Last month Melanie Hernandez and I attended the Annual National Association of Environmental Professionals (NAEP) conference in Tacoma, Washington, where Mr. Ted Boling, Associate Director for the National Environmental Policy Act (NEPA) at the Council on Environmental Quality (CEQ) spoke to the assembled NEPA practitioners. As we enter the 50th anniversary year of NEPA, he encouraged us to reconnect with the goal of NEPA and make our NEPA documents more concise and completed faster. (I know it’s hard to believe, but the original goal of NEPA was not to produce volumes of text, but rather, to “foster excellent action that protects, restores, and enhances our environment”).
In his keynote address, Mr. Boling quoted President Abraham Lincoln, saying: “If I had more time, I would have written you a shorter letter.” The key point: take the time to think about what we really need to convey in our NEPA documents and then craft the document accordingly. Focus on what matters! Make it crisp. Do not write voluminous reports hoping to eliminate all risk (which by the way is impossible); instead, apply an issue-based analysis that balances acceptable risk and results in focused and faster NEPA documentation.
Mr. Boling’s message and inspiration were amplified throughout the conference presentations. He and other speakers urged us to pledge, as NEPA practitioners, to make our documents more focused to facilitate both public understanding and project implementation. With Mr. Boling’s words – which also included a teaser to forthcoming new NEPA guidance from the CEQ – here are more quotes from Abraham Lincoln that lend themselves to more focused, faster NEPA documentation.
“If I had more time I would have written you a shorter letter.”
- Before doing public scoping, do an internal scoping process to identify anticipated issues. Brainstorm the issues. Doing so will help focus the team, the meeting facilitation, comment/responses, and document structure.
- Making time before scoping to decide what you want to convey can also result in time-savings later by having more readable, shorter, and concise analyses – less text for people to review and comment on.
“Give me six hours to chop down a tree and I will spend the first four sharpening the axe.”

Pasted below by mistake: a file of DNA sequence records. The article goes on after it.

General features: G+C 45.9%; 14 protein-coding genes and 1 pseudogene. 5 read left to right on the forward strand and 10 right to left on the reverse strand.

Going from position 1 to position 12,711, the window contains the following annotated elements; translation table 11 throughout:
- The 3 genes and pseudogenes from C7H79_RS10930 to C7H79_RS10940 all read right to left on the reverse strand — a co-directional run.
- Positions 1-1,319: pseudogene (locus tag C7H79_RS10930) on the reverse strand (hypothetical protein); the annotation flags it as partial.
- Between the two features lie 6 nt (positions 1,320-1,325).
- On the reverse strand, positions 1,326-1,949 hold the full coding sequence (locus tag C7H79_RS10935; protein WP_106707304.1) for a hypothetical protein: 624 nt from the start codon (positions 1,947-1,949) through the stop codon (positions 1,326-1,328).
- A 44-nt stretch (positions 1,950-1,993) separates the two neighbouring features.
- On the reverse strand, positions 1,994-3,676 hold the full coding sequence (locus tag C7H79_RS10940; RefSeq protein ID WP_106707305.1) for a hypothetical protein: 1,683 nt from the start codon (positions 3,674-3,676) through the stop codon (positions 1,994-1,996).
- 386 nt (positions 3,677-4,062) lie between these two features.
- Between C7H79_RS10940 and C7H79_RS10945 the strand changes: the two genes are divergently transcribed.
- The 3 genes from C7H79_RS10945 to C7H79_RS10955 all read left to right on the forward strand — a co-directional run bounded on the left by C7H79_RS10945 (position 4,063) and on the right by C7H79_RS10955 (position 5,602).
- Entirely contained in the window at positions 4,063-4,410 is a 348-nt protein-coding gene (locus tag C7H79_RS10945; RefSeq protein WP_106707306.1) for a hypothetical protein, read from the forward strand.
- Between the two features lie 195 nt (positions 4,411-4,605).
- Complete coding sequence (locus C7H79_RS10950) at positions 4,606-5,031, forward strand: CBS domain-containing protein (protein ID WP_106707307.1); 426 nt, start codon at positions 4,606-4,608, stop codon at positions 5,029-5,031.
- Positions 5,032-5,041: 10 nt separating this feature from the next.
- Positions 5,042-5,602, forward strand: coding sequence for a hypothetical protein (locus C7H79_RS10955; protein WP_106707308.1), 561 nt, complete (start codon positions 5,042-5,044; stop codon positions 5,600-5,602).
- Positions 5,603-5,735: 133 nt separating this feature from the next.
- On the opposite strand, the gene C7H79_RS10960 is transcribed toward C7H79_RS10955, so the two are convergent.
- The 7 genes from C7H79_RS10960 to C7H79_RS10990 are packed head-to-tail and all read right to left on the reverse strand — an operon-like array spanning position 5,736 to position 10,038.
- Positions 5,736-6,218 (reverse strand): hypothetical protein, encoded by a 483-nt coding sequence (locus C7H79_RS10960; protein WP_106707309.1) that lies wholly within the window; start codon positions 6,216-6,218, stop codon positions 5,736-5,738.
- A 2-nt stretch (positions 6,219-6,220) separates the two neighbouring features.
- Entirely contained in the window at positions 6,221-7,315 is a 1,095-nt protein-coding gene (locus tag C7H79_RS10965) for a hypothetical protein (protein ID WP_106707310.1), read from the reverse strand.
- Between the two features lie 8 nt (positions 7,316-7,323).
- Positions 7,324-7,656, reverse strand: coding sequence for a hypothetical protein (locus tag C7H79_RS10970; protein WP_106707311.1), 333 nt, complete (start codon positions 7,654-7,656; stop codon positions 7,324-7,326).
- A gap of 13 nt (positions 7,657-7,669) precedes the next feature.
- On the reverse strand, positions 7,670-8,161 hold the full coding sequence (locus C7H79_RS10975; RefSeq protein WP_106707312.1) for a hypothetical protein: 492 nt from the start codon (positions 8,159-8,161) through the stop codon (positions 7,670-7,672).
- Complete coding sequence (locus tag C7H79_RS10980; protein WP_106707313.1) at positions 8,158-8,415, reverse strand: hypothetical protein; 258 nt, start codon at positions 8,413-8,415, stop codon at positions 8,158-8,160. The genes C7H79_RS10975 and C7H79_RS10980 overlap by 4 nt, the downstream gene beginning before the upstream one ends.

- If you have a document in progress, think critically about what is extraneous while considering risk. Then eliminate extraneous text with confidence – or – identify information that can be moved to an appendix or administrative record. Make an impactful delivery of the key elements.
- When starting a new document, make sure your analysis takes a “hard look” while avoiding extraneous background data. Outline the anticipated environmental impacts section before writing the affected environment section. Then tailor the baseline description to support the impact discussion by eliminating needless existing conditions text.
“If this is coffee, please bring me some tea; but if this is tea, please bring me some coffee.”
- Give your audience what they need and want to read about; address their legitimate concerns early and clearly in the document.
- Use graphics and text boxes to highlight key text. Put important information up front. Make it easy for people to find what they are looking for. Make it a useful document to support decision making, not a doorstop!
“You can fool all the people some of the time, and some of the people all the time, but you cannot fool all the people all the time.” (I always thought this was a line accredited to Bob Marley [see Get Up Stand Up], but as it turns out, it really speaks to transparency in the NEPA process!)
- As NEPA practitioners, we never intend to fool the public, but at times the public feels misled. So, clearly convey the action and impacts. Use simple language. Always be transparent; that is a core element of NEPA – disclose the impacts in a clear and meaningful way!
- If you eliminate a resource area from detailed analysis, make sure you can clearly defend your rationale for doing so.
“Discourage litigation. Persuade your neighbors to compromise whenever you can.”
- Don’t be quick to dismiss public input, especially when evaluating action alternatives. Make sure your project purpose is not so narrow to preclude consideration of reasonable alternatives.
- What are the expected areas of public concern? Prepare the analysis around the key issues to head off potential litigation. Importantly, don’t overlook greenhouse gas contributions from your project. Recent case law shows that no matter the guidance, you’re going to have to look at greenhouse gas emissions, because this is being litigated when they are not evaluated.
“Don’t worry when you are not recognized but strive to be worthy of recognition.”
- Let’s all strive to do just as Mr. Boling asks – elevate our approach to be worthy of recognition – recognition by not only our community, but just as importantly, those elected officials and action proponents who view NEPA as an impediment. Let’s help them become supporters of the NEPA process – or at the very least, accepting of it!
- The NEPA process is an important element of our democracy. We must do our part to help keep it a respected and valuable policy. Let’s do our part and achieve excellence!
At Scout we look forward to working with our client partners in developing more streamlined and faster NEPA documentation in accordance with their agency NEPA guidance documents. Now is the time to streamline NEPA compliance through crisp, efficient documentation. We look forward to leading the way!
For further inquiries, please contact me at firstname.lastname@example.org.